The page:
Moving Pains or Moving Gains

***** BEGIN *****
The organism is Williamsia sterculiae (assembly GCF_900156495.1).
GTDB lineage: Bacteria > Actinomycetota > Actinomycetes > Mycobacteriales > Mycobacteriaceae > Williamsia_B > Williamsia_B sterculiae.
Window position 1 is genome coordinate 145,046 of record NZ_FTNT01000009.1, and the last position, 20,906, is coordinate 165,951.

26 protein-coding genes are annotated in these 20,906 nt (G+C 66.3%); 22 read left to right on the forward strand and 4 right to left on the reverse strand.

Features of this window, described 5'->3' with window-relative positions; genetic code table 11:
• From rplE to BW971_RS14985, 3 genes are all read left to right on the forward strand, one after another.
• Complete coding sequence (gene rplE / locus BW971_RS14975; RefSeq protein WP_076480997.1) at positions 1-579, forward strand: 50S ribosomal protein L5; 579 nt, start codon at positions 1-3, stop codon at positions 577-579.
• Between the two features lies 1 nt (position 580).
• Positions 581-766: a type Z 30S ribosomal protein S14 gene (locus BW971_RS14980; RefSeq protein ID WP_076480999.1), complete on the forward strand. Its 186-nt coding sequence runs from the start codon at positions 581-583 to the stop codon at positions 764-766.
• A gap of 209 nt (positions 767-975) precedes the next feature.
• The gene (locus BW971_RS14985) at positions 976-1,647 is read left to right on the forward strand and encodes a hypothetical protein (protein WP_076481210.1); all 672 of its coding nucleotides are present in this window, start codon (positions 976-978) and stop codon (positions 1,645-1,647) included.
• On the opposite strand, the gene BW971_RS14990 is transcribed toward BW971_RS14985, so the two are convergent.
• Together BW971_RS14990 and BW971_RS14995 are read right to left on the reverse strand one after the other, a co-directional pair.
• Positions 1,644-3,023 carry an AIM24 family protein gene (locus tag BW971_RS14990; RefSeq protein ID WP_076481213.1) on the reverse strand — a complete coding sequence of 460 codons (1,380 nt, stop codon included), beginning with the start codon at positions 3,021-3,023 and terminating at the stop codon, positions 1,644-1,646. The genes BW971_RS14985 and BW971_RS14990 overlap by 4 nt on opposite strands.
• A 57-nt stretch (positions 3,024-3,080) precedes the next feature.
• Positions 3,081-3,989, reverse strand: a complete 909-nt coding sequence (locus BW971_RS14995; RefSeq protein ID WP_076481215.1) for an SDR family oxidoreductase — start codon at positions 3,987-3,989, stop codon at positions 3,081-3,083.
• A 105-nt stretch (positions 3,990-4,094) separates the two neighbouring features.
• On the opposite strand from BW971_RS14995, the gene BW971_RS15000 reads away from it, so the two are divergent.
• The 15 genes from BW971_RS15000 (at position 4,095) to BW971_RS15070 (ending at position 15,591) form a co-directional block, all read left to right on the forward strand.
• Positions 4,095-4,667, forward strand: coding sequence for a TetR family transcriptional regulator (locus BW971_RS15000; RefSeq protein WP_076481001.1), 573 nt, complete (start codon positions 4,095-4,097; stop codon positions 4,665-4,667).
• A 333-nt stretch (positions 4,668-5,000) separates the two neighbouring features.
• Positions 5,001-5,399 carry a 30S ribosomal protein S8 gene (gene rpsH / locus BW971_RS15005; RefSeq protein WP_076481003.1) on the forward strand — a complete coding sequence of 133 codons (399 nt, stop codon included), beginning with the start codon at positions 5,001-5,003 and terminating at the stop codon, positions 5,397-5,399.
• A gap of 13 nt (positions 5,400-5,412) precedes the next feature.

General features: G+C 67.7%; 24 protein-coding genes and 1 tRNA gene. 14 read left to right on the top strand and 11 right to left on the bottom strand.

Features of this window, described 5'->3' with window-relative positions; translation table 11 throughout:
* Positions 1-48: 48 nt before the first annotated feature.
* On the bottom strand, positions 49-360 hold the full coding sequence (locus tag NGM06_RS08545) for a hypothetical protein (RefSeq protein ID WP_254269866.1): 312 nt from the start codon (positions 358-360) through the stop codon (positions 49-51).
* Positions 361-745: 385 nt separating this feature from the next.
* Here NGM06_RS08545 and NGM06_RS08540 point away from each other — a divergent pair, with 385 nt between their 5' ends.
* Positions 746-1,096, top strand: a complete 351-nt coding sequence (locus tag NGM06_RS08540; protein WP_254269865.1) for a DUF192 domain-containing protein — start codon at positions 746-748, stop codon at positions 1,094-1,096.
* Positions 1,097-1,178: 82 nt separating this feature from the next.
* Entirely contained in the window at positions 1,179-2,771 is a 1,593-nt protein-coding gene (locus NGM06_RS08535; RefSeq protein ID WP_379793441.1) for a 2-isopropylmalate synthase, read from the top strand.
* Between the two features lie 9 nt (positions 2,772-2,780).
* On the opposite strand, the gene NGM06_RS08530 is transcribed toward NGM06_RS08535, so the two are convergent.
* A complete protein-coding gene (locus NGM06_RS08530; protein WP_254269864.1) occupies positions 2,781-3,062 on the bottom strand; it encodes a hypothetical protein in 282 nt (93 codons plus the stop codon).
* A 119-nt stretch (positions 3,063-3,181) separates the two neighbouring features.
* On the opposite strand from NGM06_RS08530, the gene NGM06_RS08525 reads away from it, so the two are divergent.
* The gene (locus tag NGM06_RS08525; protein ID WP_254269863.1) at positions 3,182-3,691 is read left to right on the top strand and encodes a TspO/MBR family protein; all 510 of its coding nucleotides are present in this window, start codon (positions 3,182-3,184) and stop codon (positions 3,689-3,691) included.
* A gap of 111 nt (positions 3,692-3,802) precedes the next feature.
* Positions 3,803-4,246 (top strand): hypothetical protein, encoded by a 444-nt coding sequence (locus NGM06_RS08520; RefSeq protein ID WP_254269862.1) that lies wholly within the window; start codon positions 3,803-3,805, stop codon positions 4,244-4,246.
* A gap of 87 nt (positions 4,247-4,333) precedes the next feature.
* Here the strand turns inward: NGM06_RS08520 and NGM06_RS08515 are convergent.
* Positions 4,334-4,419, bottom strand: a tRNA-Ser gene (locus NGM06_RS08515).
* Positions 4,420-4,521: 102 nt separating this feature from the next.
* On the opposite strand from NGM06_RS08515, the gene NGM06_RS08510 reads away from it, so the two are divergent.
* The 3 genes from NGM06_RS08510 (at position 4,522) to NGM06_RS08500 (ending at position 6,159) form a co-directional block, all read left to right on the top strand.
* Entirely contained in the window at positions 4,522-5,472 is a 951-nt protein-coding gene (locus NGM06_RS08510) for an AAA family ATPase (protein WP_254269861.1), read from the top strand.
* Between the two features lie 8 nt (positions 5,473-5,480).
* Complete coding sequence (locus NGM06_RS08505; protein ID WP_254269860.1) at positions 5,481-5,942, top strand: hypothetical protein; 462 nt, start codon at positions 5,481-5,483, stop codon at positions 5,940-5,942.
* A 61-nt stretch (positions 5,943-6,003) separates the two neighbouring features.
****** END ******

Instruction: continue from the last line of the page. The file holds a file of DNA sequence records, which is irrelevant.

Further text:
Moving involves such great sorrow, hard work, and unpleasant events. Most of us have moved many times during our professional lives, but for those of us who have not done so recently, a move from one residence in one state to one in another state seems so much more like torture than it did during all the previous moves. One could always use the old cliche about being older, but that seems so hackneyed itself and seems so inadequate to create the true level of discomfort that has been encountered by the mover. Why do people move other than for a change in careers or positions? Recently, a new category of mover has been created--an evacuatee, meaning a person or family forced to move when their entire city or community has been devastated by an act of nature such as a hurricane (e. g. Katrina). Others move for reasons ranging from retiring to a more desirable location to locating in a less expensive area to living near other family members. Of course, several myths must exist to permit the movers to present a favorable picture to their friends and colleagues at the old location.